“Hannah, believe me, you are,” he argued. “I don’t know why you always underestimate yourself with your talent when others can see how it comes naturally to you.”

            “Are you kidding?” she scoffed. “Josh, I’ve never had any natural talent with anything, including the cello. I’ve had to work three times as hard as anyone else just to be on the same level!”

            “Well, what if during all that hard work something clicked, and you didn’t realize it?”

            “I would realize something like that.” Wouldn’t she? But then again, she did get the first cello chair for the Grammy performance. And her conductor had given her that solo in the new concerto.

            “Good, at least I’ve got you thinking. Because I want you to help us with the album.”


            “Yes. Collaborate with us to make the instrumental arrangements, help us put together a studio band, toss some ideas around with us when we have writer’s block- or whatever you call it for music.”

            “You really think I could help you?” she asked disbelievingly. “But what about all your producers and writers and -”

            “They’re not helping us with this album, and we don’t want them to, anyway. This whole project is going to be small and personal. We have to do the entire recording in three weeks. That doesn’t give us much time to write the songs, rehearse them, form a band, find a studio, and so on. I need to know if you’re in, Hannah.”

            She fidgeted with the sleeve of her pajama shirt. “I want to be in.”

            “Then do it.”

            “I can’t, though! I have a day job, you know. And I’ve never been involved in something like this. I don’t know what I’m supposed to do or how I’m supposed to do it.” She gazed at him. “Don’t you think that could pose a problem?”

            “No,” he answered decisively. “Everyone has to start somewhere, right?”

            She had no answer, but he could that that he would have to turn on the heavy persuasion. Common sense was still holding her back, but he, for one, was sick of common sense.

            “Look, you’re the only person I’ve asked to get involved with the album. Even if you say no, I’m not going to look for someone else, because you’re the only one I can trust to handle it. Come on, Hannah, it was even your idea to begin with!” Her unwavering gray eyes studied him as she listened carefully. “And it’ll be fun, won’t it? You, me, the guys, and music. It’s so simple. I realize that the pressure of the Grammy performance made it hard for everyone, including us. But the album’s not going to be anything like that, I promise. No two-hour rehearsals and curfews and strict conductors. Only good friends having a good time.”

            The offer was so tempting. But he still had made no mention of their kiss or any change in their relationship, and she wanted to hear something that would make things easier for her to understand. She wanted to hold out until he acknowledged what had happened.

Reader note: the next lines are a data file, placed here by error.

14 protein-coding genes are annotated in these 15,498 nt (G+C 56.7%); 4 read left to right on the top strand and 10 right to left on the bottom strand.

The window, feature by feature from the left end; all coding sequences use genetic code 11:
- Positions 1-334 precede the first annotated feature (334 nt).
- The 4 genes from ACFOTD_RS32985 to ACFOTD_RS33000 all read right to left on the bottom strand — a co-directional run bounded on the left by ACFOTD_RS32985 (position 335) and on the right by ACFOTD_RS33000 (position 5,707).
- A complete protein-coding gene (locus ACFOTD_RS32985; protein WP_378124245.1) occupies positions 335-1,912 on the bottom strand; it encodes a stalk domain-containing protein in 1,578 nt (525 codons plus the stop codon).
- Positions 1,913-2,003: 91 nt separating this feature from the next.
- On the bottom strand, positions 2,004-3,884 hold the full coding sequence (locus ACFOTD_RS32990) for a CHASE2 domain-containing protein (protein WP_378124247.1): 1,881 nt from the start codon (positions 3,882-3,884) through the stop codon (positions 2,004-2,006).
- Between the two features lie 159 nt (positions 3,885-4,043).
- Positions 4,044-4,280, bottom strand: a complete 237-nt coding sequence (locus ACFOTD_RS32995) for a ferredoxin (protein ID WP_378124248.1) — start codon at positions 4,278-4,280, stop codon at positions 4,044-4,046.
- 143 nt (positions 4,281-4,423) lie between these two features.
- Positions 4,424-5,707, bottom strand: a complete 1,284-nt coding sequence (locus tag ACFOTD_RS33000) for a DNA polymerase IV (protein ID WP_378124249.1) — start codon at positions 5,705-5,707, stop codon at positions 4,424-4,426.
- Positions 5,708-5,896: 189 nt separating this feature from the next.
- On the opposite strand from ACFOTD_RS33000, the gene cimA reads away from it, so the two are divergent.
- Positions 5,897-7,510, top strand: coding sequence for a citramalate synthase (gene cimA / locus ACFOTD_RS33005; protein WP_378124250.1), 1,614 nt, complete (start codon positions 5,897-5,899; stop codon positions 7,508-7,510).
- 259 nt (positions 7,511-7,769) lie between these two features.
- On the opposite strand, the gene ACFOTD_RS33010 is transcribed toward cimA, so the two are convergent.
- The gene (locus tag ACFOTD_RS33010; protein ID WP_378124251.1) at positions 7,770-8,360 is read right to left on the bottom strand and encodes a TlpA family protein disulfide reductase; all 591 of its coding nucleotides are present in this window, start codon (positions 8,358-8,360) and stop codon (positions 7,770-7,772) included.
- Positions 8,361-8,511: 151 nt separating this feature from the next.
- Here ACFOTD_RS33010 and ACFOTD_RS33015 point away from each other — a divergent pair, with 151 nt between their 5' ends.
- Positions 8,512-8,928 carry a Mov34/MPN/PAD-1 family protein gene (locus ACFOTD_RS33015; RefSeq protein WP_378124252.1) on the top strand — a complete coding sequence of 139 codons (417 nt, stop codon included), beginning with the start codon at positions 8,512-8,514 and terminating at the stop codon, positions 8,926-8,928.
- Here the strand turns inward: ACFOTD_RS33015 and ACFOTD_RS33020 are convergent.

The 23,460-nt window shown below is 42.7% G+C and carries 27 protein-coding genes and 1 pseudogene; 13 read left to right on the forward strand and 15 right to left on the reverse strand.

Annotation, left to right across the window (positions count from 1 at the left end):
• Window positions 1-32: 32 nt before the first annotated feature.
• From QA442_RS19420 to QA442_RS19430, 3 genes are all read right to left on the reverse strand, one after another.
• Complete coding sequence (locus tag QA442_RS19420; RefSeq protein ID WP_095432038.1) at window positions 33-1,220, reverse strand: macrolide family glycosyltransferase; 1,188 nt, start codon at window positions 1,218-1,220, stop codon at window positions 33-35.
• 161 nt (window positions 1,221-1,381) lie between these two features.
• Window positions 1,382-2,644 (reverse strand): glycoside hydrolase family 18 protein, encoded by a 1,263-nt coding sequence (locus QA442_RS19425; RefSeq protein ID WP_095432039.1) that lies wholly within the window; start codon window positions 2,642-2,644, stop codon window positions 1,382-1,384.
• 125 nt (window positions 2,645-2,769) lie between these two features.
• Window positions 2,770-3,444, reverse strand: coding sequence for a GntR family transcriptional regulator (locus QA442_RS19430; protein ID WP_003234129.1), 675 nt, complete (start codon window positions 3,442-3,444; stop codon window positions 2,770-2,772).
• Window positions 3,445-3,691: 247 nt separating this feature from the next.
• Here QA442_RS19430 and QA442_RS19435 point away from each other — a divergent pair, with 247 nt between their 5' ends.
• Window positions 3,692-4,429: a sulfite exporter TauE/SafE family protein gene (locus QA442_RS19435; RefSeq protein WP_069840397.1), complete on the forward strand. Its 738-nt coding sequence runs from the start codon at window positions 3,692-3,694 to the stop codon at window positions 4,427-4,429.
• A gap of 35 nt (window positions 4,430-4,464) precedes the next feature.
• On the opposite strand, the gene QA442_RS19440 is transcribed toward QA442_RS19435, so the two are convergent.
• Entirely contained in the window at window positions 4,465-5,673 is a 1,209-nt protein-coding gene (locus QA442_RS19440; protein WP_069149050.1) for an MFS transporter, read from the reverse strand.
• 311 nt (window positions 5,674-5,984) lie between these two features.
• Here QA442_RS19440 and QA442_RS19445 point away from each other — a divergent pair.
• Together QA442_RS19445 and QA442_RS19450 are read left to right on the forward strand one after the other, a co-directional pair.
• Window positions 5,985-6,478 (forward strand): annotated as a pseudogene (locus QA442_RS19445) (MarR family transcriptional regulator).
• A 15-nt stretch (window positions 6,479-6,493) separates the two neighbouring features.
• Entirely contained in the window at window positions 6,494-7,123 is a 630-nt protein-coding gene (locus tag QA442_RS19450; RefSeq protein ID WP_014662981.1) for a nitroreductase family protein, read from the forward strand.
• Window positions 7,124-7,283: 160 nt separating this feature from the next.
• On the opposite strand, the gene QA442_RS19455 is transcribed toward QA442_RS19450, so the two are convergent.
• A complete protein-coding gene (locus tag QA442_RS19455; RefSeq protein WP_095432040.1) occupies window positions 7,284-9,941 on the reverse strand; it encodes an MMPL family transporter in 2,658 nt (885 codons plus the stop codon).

Then Hannah realized that she could be holding out forever if she did that. The two of them had time skewed to their own separate paces, and right now the kiss was not a timely issue for them both.

            She wanted to show off her creative side. She wanted the fun Josh was promising. Most of all, though, she wanted to simply be with him while he was here.

            “I’m in,” she announced.

            JC jumped to his feet, beaming. “Great. You won’t regret anything, Hannah, trust me.”

            She laughed, trying to contain her own growing excitement at seeing his. “I know, I know. But right now you have to go. I need to get to sleep early tonight because I have a morning rehearsal tomorrow.”

            He nodded, making his way to the door and watching as she unlocked it for him. “I’ll call you tomorrow, then?” he asked as the door swung open and let the brisk February night air in.

            Hannah smiled. “That’d be great. After ten.”

            “After ten,” he agreed, taking a step outside. She began to close the door after him, but then he abruptly turned back and put his palm against it, halting his movement. She looked at him curiously.

            “I didn’t forget you know,” he said, his voice lowering. “About that night.”

            He knew she immediately understood what he was referring to when her cheeks colored and she hastily adjusted her glasses.

            “I didn’t think you did,” she answered softly. “I hoped you didn’t.”

            “We’ll talk about it later,” he promised before turning around and heading down the front steps to a waiting SUV parked along the side of the road.

            She swung the door shut behind him after seeing the SUV pull away from the curb. She leaned heavily against the door’s support. Suddenly she was breathless. He hadn’t forgotten.

* “The night has a thousand eyes…” by Francis William Bourdillon

Previous Chapter

Next Chapter

Fanfiction Index